Dr. Spring Cooper, professor at the CUNY Graduate School of Public Health and Health Policy, and colleagues, assessed adolescents’ knowledge about human papillomavirus (HPV) and involvement in HPV vaccine decision-making. The study was published in the journal Public Health.
[Photo: Dr. Spring Cooper]
The research team described the development and validation of measures of human papillomavirus (HPV)/HPV vaccination knowledge, fear/anxiety about vaccination, involvement in HPV vaccine decision-making, and self-efficacy with regard to getting the vaccine.
A literature search identified existing items and the team modified them. Experts reviewed draft measures for face and content validity. The team also used cognitive interviews with adolescents to assess content validity. After the adolescents completed the measures, the research team analyzed each measure for internal reliability.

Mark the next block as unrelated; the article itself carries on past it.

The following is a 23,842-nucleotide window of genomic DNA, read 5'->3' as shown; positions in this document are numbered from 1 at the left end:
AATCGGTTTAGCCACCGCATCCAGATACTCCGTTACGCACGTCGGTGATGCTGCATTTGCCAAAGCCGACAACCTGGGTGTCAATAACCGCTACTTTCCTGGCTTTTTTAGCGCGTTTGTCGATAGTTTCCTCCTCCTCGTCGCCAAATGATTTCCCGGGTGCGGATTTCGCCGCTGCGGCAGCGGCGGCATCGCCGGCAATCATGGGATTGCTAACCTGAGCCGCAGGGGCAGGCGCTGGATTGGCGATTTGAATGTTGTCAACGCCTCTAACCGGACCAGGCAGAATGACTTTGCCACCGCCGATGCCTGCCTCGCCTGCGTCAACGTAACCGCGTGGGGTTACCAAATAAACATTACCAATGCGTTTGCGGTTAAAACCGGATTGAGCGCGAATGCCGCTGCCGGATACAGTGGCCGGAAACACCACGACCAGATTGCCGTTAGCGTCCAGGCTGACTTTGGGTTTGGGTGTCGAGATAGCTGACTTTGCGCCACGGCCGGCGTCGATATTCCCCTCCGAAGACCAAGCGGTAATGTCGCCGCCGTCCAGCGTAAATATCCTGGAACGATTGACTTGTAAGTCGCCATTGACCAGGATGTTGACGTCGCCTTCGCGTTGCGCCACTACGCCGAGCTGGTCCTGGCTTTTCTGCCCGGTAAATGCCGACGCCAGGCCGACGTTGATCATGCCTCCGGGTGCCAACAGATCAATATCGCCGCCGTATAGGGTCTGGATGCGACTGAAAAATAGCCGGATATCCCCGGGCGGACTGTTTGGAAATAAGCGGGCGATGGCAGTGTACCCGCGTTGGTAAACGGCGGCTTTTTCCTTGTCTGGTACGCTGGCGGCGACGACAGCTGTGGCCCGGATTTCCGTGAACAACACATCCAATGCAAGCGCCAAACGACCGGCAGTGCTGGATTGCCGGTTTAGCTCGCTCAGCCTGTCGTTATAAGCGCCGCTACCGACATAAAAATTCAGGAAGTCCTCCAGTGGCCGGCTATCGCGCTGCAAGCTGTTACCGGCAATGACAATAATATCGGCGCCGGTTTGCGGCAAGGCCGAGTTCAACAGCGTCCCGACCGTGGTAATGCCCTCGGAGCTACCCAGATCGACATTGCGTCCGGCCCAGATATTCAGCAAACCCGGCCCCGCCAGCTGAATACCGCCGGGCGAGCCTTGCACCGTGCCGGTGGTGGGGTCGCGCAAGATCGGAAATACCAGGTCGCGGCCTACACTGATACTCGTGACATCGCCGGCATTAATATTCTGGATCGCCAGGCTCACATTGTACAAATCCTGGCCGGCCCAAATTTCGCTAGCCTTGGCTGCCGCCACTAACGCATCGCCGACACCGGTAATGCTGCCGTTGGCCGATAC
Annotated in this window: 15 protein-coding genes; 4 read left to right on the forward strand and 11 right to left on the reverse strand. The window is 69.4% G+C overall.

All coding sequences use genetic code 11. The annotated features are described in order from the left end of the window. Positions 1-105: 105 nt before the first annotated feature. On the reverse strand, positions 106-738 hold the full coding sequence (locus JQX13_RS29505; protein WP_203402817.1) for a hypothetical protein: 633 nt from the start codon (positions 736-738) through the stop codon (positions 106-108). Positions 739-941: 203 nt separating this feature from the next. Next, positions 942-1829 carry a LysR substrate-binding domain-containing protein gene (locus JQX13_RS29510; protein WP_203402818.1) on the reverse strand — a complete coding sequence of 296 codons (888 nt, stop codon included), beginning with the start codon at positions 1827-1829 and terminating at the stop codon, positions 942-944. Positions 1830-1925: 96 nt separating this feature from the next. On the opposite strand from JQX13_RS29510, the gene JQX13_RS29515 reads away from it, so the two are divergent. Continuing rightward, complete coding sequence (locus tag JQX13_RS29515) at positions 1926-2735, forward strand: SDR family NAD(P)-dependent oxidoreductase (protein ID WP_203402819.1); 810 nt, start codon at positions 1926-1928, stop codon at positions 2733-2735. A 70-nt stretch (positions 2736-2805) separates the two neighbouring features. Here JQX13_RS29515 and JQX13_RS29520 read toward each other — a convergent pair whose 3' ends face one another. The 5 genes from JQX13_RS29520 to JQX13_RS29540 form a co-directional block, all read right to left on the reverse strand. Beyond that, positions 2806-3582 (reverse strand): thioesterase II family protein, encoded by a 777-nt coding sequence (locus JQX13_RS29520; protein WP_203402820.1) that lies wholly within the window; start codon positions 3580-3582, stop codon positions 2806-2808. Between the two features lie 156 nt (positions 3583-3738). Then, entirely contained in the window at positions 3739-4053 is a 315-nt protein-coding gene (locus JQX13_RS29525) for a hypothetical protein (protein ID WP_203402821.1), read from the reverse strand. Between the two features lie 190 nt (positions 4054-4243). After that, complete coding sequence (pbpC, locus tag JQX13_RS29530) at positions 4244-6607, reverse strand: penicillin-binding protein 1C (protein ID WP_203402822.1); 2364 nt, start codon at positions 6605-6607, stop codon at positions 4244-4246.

The four experts concurred that the measures had face validity. Cognitive interviews identified items requiring refinement. Ten experts examined content validity and deemed it acceptable. There were 1800 adolescents who completed the measures; Cronbach’s alpha was >0.6 for three of the four measures. The four final measures are brief, comprising 25 items in total.
The research team concluded that the measures were robustly developed and validity-tested. They also suggested that the HPV Adolescent Vaccine Intervention Questionnaire may be used in research settings to evaluate adolescents’ knowledge and experiences of the process of HPV vaccination in a school-based vaccination program.